The 21st century world, characterized by unprecedented complexity, interdependence, chaos, and uncertainty, is facing the most urgent problems of our history. The conventions and assumptions the academy and society have traditionally relied upon are no longer adequate to the task of addressing them, or effectively navigating the changing and expanding ways of working. Doctoral graduates are ‘scholars’ in the broadest sense, using their knowledge and intellect to integrate, discover, apply, and share knowledge. If they are to meet the moment of this day, their scholarship will need to incorporate different and unfamiliar perspectives and ways of knowing, and they will need to be systems thinkers and effective collaborators and agents of change. As part of its ‘reimagining the PhD’ focus over the past six years, the UBC graduate school has expanded opportunities for PhD students to develop these holistic scholarly capabilities, in part through encouraging, supporting, and legitimizing more capacious forms of doctoral research, supervision, and the dissertation. These initiatives will be described, as will the work done on behalf of the Canadian Association for Graduate Studies to understand the national sentiment on the issues.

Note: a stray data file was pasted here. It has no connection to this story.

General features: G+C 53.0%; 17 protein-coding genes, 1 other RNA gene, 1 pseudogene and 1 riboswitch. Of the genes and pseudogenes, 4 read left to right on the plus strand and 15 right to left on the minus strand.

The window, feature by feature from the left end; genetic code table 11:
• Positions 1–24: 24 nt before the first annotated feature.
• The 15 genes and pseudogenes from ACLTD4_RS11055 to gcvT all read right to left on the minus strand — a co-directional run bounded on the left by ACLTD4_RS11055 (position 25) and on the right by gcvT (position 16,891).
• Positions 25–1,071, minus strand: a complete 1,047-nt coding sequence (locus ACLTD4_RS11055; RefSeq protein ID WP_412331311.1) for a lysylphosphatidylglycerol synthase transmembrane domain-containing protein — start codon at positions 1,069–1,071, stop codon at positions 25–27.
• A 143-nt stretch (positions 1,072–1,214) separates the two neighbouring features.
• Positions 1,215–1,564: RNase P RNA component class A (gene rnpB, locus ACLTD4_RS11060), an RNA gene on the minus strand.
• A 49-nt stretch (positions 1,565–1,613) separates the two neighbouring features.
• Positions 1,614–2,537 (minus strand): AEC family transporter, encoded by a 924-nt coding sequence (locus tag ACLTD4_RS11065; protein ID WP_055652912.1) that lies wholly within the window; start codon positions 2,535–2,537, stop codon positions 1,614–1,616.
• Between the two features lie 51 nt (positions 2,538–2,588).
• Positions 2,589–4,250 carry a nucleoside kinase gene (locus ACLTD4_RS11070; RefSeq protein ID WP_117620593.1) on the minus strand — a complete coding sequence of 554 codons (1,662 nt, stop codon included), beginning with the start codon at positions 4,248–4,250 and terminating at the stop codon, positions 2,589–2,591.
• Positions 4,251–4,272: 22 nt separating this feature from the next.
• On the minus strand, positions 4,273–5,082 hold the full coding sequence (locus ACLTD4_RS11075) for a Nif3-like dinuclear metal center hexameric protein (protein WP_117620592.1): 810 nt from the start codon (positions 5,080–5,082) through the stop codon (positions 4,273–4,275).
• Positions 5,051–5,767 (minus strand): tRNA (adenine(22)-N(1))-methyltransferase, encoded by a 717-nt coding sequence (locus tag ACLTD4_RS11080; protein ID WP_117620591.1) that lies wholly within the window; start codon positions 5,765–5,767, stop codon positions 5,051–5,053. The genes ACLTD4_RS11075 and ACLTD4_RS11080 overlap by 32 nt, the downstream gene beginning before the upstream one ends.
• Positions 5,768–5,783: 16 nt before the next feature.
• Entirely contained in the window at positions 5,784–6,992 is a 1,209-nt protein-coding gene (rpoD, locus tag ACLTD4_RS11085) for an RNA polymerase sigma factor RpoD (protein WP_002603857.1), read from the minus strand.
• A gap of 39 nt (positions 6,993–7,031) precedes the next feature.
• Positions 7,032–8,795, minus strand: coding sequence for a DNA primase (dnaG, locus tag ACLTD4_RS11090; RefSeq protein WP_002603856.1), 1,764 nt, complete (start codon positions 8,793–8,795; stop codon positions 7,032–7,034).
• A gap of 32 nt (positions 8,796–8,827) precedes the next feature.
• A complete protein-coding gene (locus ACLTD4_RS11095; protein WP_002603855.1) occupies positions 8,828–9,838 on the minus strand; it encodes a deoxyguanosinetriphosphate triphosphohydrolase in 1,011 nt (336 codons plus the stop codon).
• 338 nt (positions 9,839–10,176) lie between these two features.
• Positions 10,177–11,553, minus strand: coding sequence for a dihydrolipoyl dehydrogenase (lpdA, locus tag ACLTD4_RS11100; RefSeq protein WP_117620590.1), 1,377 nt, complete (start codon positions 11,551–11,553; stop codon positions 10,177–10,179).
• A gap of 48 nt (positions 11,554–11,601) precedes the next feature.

Dr. Susan Porter is the Dean and Vice-Provost of Graduate and Postdoctoral Studies at the University of British Columbia (UBC), the Past President of the Canadian Association for Graduate Studies (CAGS), and a Clinical Professor in Pathology and Laboratory Medicine at UBC. A strong focus throughout her administrative career has been the preparation of graduate students and postdoctoral fellows to thrive and to contribute meaningfully through their work after graduation or fellowship completion. She has led a concerted effort over the past eight years towards a rethinking of the core of doctoral education — students’ research, their dissertation, and the ways in which they learn and are mentored.
At UBC, she has been leading a “Reimagining the PhD” conversation and series of initiatives, most notably a multiple award-winning “experiment” (the Public Scholars Initiative) that is demonstrating the immense value and legitimacy of broadening doctoral research that fosters students’ holistic development to better address today’s urgent needs. She has also co-led a national CAGS task force on the subject, and is working to further the conversation and to provide support and resources for the graduate community across Canada and beyond.